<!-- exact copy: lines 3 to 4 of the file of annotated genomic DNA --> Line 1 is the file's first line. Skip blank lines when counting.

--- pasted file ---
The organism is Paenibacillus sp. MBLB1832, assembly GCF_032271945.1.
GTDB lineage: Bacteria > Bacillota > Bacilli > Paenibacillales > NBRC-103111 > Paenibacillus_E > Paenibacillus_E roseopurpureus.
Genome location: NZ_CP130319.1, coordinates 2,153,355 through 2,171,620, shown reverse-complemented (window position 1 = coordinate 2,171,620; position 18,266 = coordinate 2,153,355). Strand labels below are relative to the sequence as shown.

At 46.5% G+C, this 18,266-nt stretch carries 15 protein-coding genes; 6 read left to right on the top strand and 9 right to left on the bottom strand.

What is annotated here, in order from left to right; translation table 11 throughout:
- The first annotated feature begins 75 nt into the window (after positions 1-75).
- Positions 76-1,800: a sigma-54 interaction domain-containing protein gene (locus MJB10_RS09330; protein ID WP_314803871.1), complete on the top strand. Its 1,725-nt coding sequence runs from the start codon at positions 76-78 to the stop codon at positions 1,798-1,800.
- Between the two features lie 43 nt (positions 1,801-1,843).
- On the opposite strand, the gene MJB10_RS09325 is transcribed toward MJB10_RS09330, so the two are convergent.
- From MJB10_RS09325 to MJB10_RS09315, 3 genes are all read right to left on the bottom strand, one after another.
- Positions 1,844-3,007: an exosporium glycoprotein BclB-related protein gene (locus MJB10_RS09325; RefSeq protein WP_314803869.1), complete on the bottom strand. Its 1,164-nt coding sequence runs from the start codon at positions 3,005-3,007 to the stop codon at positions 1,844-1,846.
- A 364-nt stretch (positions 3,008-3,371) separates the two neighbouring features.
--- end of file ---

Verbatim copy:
Genome location: NZ_CP130319.1, coordinates 2,153,355 through 2,171,620, shown reverse-complemented (window position 1 = coordinate 2,171,620; position 18,266 = coordinate 2,153,355). Strand labels below are relative to the sequence as shown.

At 46.5% G+C, this 18,266-nt stretch carries 15 protein-coding genes; 6 read left to right on the top strand and 9 right to left on the bottom strand.